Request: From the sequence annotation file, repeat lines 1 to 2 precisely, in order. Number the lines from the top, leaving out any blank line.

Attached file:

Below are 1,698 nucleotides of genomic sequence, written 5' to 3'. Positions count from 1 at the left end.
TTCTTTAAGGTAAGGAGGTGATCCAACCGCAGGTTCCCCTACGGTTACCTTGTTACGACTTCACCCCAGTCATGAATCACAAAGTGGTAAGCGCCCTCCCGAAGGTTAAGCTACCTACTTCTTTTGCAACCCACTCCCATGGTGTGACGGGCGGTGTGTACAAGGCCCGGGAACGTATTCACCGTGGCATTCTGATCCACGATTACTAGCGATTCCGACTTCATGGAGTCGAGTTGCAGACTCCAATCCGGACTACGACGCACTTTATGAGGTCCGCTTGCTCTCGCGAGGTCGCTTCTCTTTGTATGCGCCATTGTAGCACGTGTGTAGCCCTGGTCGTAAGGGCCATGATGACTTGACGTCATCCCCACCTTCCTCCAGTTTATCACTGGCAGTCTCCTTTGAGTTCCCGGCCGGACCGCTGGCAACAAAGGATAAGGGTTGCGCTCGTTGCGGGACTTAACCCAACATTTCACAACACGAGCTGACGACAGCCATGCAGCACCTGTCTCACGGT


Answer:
Below are 1,698 nucleotides of genomic sequence, written 5' to 3'. Positions count from 1 at the left end.
TTCTTTAAGGTAAGGAGGTGATCCAACCGCAGGTTCCCCTACGGTTACCTTGTTACGACTTCACCCCAGTCATGAATCACAAAGTGGTAAGCGCCCTCCCGAAGGTTAAGCTACCTACTTCTTTTGCAACCCACTCCCATGGTGTGACGGGCGGTGTGTACAAGGCCCGGGAACGTATTCACCGTGGCATTCTGATCCACGATTACTAGCGATTCCGACTTCATGGAGTCGAGTTGCAGACTCCAATCCGGACTACGACGCACTTTATGAGGTCCGCTTGCTCTCGCGAGGTCGCTTCTCTTTGTATGCGCCATTGTAGCACGTGTGTAGCCCTGGTCGTAAGGGCCATGATGACTTGACGTCATCCCCACCTTCCTCCAGTTTATCACTGGCAGTCTCCTTTGAGTTCCCGGCCGGACCGCTGGCAACAAAGGATAAGGGTTGCGCTCGTTGCGGGACTTAACCCAACATTTCACAACACGAGCTGACGACAGCCATGCAGCACCTGTCTCACGGT